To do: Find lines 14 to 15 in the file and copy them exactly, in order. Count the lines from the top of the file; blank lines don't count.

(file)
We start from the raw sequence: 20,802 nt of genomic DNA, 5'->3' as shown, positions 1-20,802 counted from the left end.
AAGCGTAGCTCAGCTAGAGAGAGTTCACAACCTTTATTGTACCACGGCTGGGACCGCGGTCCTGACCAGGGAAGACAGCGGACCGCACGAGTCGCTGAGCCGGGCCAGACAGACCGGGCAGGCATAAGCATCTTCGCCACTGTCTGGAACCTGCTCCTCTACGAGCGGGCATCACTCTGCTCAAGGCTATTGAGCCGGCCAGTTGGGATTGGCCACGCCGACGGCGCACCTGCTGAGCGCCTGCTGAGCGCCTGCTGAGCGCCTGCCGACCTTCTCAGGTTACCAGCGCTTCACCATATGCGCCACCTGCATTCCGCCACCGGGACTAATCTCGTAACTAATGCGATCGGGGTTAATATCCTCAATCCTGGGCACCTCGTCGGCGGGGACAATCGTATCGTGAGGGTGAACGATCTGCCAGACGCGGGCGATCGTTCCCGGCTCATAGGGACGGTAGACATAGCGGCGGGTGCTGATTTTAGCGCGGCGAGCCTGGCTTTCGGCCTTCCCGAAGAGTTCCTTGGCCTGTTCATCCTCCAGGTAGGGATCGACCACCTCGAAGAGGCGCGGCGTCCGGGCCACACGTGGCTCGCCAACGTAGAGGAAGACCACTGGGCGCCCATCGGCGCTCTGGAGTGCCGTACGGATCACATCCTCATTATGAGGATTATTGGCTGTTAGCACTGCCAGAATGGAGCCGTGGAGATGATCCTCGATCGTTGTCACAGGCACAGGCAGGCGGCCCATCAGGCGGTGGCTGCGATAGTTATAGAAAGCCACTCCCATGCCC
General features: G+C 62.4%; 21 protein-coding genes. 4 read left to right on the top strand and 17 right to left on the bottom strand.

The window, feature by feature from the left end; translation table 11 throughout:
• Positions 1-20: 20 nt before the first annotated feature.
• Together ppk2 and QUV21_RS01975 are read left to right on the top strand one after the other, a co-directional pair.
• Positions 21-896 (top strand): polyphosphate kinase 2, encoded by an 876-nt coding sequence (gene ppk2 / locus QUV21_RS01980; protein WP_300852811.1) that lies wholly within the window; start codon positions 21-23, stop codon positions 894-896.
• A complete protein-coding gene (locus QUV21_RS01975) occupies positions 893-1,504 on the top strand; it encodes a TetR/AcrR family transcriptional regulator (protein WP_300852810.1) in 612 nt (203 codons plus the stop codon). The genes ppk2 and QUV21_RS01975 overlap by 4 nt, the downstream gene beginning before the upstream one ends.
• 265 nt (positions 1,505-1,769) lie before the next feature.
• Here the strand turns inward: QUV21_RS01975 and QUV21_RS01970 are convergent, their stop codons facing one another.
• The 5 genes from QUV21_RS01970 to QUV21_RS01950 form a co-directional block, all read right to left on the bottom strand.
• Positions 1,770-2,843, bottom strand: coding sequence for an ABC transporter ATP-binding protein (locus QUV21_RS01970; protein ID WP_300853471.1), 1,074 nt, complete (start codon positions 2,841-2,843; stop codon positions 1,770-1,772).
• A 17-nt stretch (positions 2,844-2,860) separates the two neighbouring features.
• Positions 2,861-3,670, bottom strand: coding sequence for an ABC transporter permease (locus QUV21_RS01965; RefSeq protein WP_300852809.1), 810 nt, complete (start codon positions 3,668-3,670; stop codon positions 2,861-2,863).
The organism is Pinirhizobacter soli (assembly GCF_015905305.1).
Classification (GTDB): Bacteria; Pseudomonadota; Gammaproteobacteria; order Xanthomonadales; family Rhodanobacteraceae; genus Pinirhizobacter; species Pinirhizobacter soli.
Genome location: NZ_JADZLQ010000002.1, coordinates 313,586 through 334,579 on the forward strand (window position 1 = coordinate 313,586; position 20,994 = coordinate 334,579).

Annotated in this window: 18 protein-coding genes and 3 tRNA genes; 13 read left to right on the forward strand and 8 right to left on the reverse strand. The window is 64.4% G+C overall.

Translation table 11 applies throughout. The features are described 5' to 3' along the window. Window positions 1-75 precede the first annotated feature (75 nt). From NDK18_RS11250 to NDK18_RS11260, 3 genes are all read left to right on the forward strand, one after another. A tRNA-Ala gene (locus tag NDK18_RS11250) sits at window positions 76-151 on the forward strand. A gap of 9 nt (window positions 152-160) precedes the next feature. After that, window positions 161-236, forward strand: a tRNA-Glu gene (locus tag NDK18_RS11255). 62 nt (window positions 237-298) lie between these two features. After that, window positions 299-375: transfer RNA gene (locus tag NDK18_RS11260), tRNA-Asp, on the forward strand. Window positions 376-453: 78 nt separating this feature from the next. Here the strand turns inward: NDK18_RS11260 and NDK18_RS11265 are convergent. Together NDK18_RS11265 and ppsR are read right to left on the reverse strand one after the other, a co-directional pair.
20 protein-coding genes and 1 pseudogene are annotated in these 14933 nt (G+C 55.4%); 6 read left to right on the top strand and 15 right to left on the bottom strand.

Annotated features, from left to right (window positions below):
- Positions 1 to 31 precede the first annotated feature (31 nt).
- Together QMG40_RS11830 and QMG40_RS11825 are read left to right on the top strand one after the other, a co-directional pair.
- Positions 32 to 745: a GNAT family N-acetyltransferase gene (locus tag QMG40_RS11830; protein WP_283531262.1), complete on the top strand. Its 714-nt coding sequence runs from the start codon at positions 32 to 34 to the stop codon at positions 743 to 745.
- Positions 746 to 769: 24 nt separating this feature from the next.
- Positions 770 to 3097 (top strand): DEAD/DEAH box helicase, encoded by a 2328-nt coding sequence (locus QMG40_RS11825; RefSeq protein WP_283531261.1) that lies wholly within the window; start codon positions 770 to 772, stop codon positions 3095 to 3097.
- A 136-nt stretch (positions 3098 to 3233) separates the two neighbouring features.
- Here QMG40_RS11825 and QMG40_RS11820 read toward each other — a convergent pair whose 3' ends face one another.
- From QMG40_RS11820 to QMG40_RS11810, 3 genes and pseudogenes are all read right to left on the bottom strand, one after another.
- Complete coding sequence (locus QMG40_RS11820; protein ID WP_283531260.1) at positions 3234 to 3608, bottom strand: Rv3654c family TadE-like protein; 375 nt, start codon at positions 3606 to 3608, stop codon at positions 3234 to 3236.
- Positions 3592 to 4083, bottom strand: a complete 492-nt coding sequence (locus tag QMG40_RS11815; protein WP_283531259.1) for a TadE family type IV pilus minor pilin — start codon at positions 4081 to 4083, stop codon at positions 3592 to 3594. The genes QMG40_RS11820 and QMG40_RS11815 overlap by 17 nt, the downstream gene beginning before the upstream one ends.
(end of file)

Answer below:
• Positions 2,861-3,670, bottom strand: coding sequence for an ABC transporter permease (locus QUV21_RS01965; RefSeq protein WP_300852809.1), 810 nt, complete (start codon positions 3,668-3,670; stop codon positions 2,861-2,863).
The organism is Pinirhizobacter soli (assembly GCF_015905305.1).